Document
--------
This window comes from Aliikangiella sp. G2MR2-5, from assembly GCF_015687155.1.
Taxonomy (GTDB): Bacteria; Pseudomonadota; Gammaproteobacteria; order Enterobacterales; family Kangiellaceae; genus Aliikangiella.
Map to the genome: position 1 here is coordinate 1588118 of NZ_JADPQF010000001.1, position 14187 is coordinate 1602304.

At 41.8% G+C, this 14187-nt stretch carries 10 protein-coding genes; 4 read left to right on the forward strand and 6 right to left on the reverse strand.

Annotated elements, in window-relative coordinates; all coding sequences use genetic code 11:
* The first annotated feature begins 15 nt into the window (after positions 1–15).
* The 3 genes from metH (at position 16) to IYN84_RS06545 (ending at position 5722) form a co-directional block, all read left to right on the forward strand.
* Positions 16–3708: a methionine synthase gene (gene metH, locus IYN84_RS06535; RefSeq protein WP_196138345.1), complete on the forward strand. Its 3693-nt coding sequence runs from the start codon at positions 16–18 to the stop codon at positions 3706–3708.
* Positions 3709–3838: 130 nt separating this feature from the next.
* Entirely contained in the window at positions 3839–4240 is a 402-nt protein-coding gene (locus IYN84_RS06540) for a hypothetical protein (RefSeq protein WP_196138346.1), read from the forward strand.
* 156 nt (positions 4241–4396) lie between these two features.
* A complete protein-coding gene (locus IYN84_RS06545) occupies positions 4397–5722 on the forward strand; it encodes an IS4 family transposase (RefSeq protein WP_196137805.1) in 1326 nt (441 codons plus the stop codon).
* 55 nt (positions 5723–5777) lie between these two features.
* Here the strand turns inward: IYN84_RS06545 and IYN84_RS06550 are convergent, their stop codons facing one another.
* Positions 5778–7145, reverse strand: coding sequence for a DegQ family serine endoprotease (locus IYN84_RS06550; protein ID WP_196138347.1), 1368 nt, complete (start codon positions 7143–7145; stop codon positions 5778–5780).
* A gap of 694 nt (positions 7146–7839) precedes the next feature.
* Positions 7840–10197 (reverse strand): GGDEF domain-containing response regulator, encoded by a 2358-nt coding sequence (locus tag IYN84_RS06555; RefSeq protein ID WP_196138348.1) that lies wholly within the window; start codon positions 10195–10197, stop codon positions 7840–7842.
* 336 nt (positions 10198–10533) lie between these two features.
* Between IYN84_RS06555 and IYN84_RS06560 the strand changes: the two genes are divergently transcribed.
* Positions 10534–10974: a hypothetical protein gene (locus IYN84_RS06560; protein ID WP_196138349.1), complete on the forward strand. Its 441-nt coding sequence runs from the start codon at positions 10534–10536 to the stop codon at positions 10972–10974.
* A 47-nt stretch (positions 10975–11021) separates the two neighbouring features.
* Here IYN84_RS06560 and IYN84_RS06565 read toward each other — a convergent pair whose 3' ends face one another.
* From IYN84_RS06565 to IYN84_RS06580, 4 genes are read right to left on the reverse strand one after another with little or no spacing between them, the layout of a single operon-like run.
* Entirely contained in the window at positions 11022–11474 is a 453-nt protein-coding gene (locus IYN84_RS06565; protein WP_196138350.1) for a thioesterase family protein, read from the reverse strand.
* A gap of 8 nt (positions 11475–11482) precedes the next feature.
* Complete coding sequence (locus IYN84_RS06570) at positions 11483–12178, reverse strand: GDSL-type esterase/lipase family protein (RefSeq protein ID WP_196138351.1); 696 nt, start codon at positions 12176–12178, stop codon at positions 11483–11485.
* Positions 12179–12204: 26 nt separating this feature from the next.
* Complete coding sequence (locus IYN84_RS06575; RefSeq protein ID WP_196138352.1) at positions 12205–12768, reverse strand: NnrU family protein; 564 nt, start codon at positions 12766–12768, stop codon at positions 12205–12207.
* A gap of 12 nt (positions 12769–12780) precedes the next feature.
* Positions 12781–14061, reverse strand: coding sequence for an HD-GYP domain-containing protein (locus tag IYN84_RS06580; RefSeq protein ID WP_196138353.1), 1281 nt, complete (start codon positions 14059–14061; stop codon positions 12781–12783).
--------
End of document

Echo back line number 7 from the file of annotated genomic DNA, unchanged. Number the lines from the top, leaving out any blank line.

* The 3 genes from metH (at position 16) to IYN84_RS06545 (ending at position 5722) form a co-directional block, all read left to right on the forward strand.